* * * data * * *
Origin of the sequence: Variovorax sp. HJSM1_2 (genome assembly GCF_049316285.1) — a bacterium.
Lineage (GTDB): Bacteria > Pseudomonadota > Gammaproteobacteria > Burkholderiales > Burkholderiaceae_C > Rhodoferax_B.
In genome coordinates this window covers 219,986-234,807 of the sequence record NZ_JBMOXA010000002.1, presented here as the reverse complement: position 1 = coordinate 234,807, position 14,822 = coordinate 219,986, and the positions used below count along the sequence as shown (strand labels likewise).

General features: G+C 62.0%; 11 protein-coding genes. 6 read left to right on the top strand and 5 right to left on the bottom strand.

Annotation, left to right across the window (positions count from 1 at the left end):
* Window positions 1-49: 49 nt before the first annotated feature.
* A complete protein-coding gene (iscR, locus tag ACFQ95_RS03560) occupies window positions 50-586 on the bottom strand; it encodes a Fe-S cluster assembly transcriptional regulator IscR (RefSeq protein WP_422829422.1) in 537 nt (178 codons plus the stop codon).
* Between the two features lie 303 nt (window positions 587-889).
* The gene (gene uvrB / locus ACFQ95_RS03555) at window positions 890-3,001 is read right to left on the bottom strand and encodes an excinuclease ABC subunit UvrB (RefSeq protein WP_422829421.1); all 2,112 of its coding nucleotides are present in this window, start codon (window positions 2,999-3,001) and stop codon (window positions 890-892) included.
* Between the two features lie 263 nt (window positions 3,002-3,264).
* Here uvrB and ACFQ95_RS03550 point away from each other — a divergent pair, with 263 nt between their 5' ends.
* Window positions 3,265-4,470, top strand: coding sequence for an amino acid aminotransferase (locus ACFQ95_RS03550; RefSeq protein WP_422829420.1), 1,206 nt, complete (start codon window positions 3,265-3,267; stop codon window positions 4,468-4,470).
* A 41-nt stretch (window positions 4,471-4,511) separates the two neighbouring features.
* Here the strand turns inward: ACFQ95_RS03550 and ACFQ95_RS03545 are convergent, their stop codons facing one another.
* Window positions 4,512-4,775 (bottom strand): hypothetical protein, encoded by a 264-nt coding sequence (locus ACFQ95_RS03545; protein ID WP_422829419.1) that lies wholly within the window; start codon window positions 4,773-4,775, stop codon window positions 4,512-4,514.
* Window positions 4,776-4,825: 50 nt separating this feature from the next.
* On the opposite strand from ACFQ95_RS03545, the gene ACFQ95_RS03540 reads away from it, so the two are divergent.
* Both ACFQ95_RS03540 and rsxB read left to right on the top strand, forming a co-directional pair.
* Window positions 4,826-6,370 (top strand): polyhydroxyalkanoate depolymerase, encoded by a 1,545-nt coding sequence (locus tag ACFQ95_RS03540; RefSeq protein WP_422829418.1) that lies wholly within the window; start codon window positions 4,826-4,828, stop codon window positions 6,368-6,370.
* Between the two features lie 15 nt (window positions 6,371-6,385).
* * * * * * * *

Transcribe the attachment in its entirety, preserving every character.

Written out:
Origin of the sequence: Variovorax sp. HJSM1_2 (genome assembly GCF_049316285.1) — a bacterium.
Lineage (GTDB): Bacteria > Pseudomonadota > Gammaproteobacteria > Burkholderiales > Burkholderiaceae_C > Rhodoferax_B.
In genome coordinates this window covers 219,986-234,807 of the sequence record NZ_JBMOXA010000002.1, presented here as the reverse complement: position 1 = coordinate 234,807, position 14,822 = coordinate 219,986, and the positions used below count along the sequence as shown (strand labels likewise).

General features: G+C 62.0%; 11 protein-coding genes. 6 read left to right on the top strand and 5 right to left on the bottom strand.

Annotation, left to right across the window (positions count from 1 at the left end):
* Window positions 1-49: 49 nt before the first annotated feature.
* A complete protein-coding gene (iscR, locus tag ACFQ95_RS03560) occupies window positions 50-586 on the bottom strand; it encodes a Fe-S cluster assembly transcriptional regulator IscR (RefSeq protein WP_422829422.1) in 537 nt (178 codons plus the stop codon).
* Between the two features lie 303 nt (window positions 587-889).
* The gene (gene uvrB / locus ACFQ95_RS03555) at window positions 890-3,001 is read right to left on the bottom strand and encodes an excinuclease ABC subunit UvrB (RefSeq protein WP_422829421.1); all 2,112 of its coding nucleotides are present in this window, start codon (window positions 2,999-3,001) and stop codon (window positions 890-892) included.
* Between the two features lie 263 nt (window positions 3,002-3,264).
* Here uvrB and ACFQ95_RS03550 point away from each other — a divergent pair, with 263 nt between their 5' ends.
* Window positions 3,265-4,470, top strand: coding sequence for an amino acid aminotransferase (locus ACFQ95_RS03550; RefSeq protein WP_422829420.1), 1,206 nt, complete (start codon window positions 3,265-3,267; stop codon window positions 4,468-4,470).
* A 41-nt stretch (window positions 4,471-4,511) separates the two neighbouring features.
* Here the strand turns inward: ACFQ95_RS03550 and ACFQ95_RS03545 are convergent, their stop codons facing one another.
* Window positions 4,512-4,775 (bottom strand): hypothetical protein, encoded by a 264-nt coding sequence (locus ACFQ95_RS03545; protein ID WP_422829419.1) that lies wholly within the window; start codon window positions 4,773-4,775, stop codon window positions 4,512-4,514.
* Window positions 4,776-4,825: 50 nt separating this feature from the next.
* On the opposite strand from ACFQ95_RS03545, the gene ACFQ95_RS03540 reads away from it, so the two are divergent.
* Both ACFQ95_RS03540 and rsxB read left to right on the top strand, forming a co-directional pair.
* Window positions 4,826-6,370 (top strand): polyhydroxyalkanoate depolymerase, encoded by a 1,545-nt coding sequence (locus tag ACFQ95_RS03540; RefSeq protein WP_422829418.1) that lies wholly within the window; start codon window positions 4,826-4,828, stop codon window positions 6,368-6,370.
* Between the two features lie 15 nt (window positions 6,371-6,385).